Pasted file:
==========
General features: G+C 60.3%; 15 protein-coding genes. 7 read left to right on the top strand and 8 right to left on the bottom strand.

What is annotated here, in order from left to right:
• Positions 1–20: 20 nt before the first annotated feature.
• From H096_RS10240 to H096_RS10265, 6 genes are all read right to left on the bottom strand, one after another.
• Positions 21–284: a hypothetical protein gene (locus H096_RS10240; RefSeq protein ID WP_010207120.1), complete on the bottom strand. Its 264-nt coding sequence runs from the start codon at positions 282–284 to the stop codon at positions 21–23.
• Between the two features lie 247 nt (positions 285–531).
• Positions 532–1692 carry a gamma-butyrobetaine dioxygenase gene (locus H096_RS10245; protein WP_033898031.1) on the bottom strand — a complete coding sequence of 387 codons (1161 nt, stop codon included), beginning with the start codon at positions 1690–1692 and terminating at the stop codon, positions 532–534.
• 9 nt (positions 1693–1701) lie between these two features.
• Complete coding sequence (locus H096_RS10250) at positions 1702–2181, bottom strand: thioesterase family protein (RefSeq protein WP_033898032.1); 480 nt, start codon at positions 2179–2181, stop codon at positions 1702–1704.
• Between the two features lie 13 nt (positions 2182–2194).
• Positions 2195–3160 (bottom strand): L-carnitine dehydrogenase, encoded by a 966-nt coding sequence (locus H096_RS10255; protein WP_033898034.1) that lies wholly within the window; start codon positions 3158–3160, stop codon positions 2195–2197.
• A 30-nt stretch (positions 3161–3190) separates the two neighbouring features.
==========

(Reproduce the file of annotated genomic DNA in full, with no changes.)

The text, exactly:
General features: G+C 60.3%; 15 protein-coding genes. 7 read left to right on the top strand and 8 right to left on the bottom strand.

What is annotated here, in order from left to right:
• Positions 1–20: 20 nt before the first annotated feature.
• From H096_RS10240 to H096_RS10265, 6 genes are all read right to left on the bottom strand, one after another.
• Positions 21–284: a hypothetical protein gene (locus H096_RS10240; RefSeq protein ID WP_010207120.1), complete on the bottom strand. Its 264-nt coding sequence runs from the start codon at positions 282–284 to the stop codon at positions 21–23.
• Between the two features lie 247 nt (positions 285–531).
• Positions 532–1692 carry a gamma-butyrobetaine dioxygenase gene (locus H096_RS10245; protein WP_033898031.1) on the bottom strand — a complete coding sequence of 387 codons (1161 nt, stop codon included), beginning with the start codon at positions 1690–1692 and terminating at the stop codon, positions 532–534.
• 9 nt (positions 1693–1701) lie between these two features.
• Complete coding sequence (locus H096_RS10250) at positions 1702–2181, bottom strand: thioesterase family protein (RefSeq protein WP_033898032.1); 480 nt, start codon at positions 2179–2181, stop codon at positions 1702–1704.
• Between the two features lie 13 nt (positions 2182–2194).
• Positions 2195–3160 (bottom strand): L-carnitine dehydrogenase, encoded by a 966-nt coding sequence (locus H096_RS10255; protein WP_033898034.1) that lies wholly within the window; start codon positions 3158–3160, stop codon positions 2195–2197.
• A 30-nt stretch (positions 3161–3190) separates the two neighbouring features.